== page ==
Wine & The Single Girl, Giving Thanks for Champagne


WINE & THE SINGLE GIRL – Giving Thanks for Champagne


Whether you are a dinner guest or hosting your own dinner this Thanksgiving, wine is likely to be part of the celebration. The choices in wine pairing for Thanksgiving are as abundant as the feast itself. For the whites, you want something with apricot or citrus notes, minerality, and well-balanced acidity, like a Sauvignon Blanc or a Riesling. The reds require something with fairly tame tannins that will support, but not overwhelm, the foods, like Pinot or Zinfandel. Another great red choice is Beaujolais Nouveau. This light, fruit, seasonal Gamay based wine goes great with turkey and is released on the third Thursday of November—just in time to highlight your Thanksgiving feast!

“Can’t it be easier than all this?” asks the Single Girl who appreciates wine, but is overwhelmed enough with preparing an elaborate meal that will likely put her and her guest in a food coma? Is it possible to find one wine that can carry you through the rich variety of holiday foods—from appetizers and salads to white meat, dark meat, yams, sweet potatoes, herb-stuffed filling, cranberry sauce, gravy, and finally pecan and pumpkin pie? Yes, it is possible! You can go to great lengths planning a wine pairing as elaborate as the meal itself, trying to compliment the nutmeg and cinnamon spices of desserts, and the savory, earthy tones of gravy and the meat, or you can take the easy, yet classy, way out and simply serve Champagne.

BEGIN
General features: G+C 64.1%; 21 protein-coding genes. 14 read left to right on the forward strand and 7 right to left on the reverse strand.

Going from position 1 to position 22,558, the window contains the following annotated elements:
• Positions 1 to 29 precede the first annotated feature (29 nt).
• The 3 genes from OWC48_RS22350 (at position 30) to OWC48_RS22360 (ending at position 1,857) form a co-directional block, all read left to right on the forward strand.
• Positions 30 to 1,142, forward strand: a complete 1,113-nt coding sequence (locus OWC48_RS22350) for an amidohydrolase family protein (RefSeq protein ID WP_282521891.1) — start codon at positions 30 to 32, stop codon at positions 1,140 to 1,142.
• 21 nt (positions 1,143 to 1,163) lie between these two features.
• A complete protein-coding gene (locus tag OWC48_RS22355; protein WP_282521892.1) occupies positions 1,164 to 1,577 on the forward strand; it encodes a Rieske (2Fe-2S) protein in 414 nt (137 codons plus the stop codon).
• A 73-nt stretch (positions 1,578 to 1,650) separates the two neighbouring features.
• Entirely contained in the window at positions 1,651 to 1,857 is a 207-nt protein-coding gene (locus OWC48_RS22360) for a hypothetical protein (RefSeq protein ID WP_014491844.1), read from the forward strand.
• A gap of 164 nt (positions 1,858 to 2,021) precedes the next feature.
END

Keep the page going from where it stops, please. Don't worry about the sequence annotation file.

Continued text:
The elegance and versatility of sparking wines and Champagne wines can take you seamlessly throughout the entire holiday meal. The bright acidity, fruit and yeasty undertones of Champagnes makes them very food-friendly, particularly Brut Rosé and Blanc de Noir which can take you from the appetizers through vinaigrette dressing of a salad course and on to the turkey and pies. The pinot noir grapes in these wines provide structure and a long finish, light tannin for texture, red and stone fruit character, complexity and acid balance. The bubbles from natural carbonation from the yeast, in concert with the wine’s acidity, help cleanse the palate for the next course and of course add to the festive feel of the evening.

Extra dry Champagne, such as Henriot Brut Souverain NV ($44.99) which has hints of tropical fruit mixing with notes of quince, lemon zest, smoky mineral, ginger and white pepper, or Larmandier-Bernier Blanc de Blanc Premier Cru which has great minerality, particularly on the finish, and an elegant smoke, chalk and pear tones ($54.95) are excellent choices for the richness of the food. Other enjoyable, affordable options are Gosset Brut Grand Reserve or Gosset Grand Rosé Brut, and Vilmart Brut Champagne Grand Cellier d’Or NV and the Vilmart Brut Rosé. The price of rosé can run the gamut. Among the top tier is Krug Rosé, consistently scoring 94-95 points, for a mere $279 (also available in half bottles), followed by a more moderately priced NV Billecart-Salmon Brut Rosé for $89.00. A blend of Pinot Noir and Chardonnay, with the emphasis on Chardonnay, both of these rosé wines have a pale sliver-salmon color, are quite dry and pair well with a variety of dishes. Two quality selections at a lower price point are Moet & Chandon Rosé Imperial at $49 or Chandon Rosé Brut for $22.